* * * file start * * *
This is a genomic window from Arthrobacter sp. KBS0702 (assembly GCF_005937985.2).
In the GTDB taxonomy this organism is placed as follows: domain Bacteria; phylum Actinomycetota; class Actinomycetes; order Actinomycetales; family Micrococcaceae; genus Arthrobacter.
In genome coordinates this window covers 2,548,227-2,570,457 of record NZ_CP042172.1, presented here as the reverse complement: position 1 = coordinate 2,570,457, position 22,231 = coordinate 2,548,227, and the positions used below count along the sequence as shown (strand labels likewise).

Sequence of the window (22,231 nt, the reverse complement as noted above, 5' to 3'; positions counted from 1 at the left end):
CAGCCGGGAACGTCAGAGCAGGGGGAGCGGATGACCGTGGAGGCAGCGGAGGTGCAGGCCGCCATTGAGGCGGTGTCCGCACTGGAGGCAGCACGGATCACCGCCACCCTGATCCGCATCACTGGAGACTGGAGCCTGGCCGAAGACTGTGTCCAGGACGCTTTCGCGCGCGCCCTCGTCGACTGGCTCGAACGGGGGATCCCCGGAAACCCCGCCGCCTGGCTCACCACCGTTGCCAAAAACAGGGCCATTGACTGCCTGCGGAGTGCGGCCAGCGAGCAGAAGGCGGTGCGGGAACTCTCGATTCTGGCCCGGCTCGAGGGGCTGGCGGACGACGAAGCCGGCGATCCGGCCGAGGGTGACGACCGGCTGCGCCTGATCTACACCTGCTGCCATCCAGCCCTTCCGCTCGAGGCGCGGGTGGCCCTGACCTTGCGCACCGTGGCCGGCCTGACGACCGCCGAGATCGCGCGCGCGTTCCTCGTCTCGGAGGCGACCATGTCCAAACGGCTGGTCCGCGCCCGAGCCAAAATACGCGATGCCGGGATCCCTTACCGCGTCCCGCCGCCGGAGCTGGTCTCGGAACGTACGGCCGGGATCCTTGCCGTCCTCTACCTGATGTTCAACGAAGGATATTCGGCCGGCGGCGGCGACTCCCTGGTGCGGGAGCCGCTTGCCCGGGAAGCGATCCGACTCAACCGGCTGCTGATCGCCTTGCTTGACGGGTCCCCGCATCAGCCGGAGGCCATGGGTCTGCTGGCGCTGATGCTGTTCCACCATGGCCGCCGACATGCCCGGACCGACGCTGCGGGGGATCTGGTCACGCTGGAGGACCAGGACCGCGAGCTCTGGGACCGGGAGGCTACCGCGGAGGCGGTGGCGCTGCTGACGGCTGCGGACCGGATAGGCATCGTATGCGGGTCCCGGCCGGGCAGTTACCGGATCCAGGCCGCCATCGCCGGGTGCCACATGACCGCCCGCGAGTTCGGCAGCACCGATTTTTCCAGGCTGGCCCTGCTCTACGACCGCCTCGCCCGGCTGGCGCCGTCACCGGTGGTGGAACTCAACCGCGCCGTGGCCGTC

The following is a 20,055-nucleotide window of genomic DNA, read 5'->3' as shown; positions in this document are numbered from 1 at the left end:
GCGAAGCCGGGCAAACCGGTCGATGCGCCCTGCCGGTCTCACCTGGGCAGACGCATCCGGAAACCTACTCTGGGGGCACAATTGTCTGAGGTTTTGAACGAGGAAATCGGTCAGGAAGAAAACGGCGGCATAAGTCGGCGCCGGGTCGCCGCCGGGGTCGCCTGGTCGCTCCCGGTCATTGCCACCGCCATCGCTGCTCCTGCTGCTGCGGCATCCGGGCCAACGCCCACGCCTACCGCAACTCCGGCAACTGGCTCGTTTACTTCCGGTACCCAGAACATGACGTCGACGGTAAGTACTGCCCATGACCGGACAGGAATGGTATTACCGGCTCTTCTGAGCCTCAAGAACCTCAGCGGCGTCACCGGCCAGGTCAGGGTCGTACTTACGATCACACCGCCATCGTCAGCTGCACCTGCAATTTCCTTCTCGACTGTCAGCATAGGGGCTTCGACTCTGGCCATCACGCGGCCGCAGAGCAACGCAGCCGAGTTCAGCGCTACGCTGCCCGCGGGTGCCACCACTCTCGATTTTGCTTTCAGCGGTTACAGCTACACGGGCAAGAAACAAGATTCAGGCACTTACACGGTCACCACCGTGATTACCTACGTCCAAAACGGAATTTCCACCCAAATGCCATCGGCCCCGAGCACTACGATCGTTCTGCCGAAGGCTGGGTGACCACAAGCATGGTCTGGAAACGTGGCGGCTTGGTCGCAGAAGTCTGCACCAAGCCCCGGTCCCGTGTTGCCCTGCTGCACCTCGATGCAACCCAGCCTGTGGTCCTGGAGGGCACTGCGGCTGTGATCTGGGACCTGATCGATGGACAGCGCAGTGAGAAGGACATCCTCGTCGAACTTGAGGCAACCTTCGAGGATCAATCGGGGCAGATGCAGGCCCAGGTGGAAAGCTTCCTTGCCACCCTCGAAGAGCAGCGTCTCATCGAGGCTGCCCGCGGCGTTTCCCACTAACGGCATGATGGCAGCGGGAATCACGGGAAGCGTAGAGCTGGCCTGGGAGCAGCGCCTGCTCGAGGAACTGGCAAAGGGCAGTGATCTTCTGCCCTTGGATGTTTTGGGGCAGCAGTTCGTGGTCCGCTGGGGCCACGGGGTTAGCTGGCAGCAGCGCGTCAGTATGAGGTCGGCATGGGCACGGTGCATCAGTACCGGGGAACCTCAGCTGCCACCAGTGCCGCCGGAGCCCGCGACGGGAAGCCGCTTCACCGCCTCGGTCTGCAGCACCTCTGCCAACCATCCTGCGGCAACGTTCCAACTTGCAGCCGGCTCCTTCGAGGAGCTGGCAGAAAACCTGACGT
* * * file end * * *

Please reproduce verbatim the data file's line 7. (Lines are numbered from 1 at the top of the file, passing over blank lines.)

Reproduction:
GCGAAGCCGGGCAAACCGGTCGATGCGCCCTGCCGGTCTCACCTGGGCAGACGCATCCGGAAACCTACTCTGGGGGCACAATTGTCTGAGGTTTTGAACGAGGAAATCGGTCAGGAAGAAAACGGCGGCATAAGTCGGCGCCGGGTCGCCGCCGGGGTCGCCTGGTCGCTCCCGGTCATTGCCACCGCCATCGCTGCTCCTGCTGCTGCGGCATCCGGGCCAACGCCCACGCCTACCGCAACTCCGGCAACTGGCTCGTTTACTTCCGGTACCCAGAACATGACGTCGACGGTAAGTACTGCCCATGACCGGACAGGAATGGTATTACCGGCTCTTCTGAGCCTCAAGAACCTCAGCGGCGTCACCGGCCAGGTCAGGGTCGTACTTACGATCACACCGCCATCGTCAGCTGCACCTGCAATTTCCTTCTCGACTGTCAGCATAGGGGCTTCGACTCTGGCCATCACGCGGCCGCAGAGCAACGCAGCCGAGTTCAGCGCTACGCTGCCCGCGGGTGCCACCACTCTCGATTTTGCTTTCAGCGGTTACAGCTACACGGGCAAGAAACAAGATTCAGGCACTTACACGGTCACCACCGTGATTACCTACGTCCAAAACGGAATTTCCACCCAAATGCCATCGGCCCCGAGCACTACGATCGTTCTGCCGAAGGCTGGGTGACCACAAGCATGGTCTGGAAACGTGGCGGCTTGGTCGCAGAAGTCTGCACCAAGCCCCGGTCCCGTGTTGCCCTGCTGCACCTCGATGCAACCCAGCCTGTGGTCCTGGAGGGCACTGCGGCTGTGATCTGGGACCTGATCGATGGACAGCGCAGTGAGAAGGACATCCTCGTCGAACTTGAGGCAACCTTCGAGGATCAATCGGGGCAGATGCAGGCCCAGGTGGAAAGCTTCCTTGCCACCCTCGAAGAGCAGCGTCTCATCGAGGCTGCCCGCGGCGTTTCCCACTAACGGCATGATGGCAGCGGGAATCACGGGAAGCGTAGAGCTGGCCTGGGAGCAGCGCCTGCTCGAGGAACTGGCAAAGGGCAGTGATCTTCTGCCCTTGGATGTTTTGGGGCAGCAGTTCGTGGTCCGCTGGGGCCACGGGGTTAGCTGGCAGCAGCGCGTCAGTATGAGGTCGGCATGGGCACGGTGCATCAGTACCGGGGAACCTCAGCTGCCACCAGTGCCGCCGGAGCCCGCGACGGGAAGCCGCTTCACCGCCTCGGTCTGCAGCACCTCTGCCAACCATCCTGCGGCAACGTTCCAACTTGCAGCCGGCTCCTTCGAGGAGCTGGCAGAAAACCTGACGT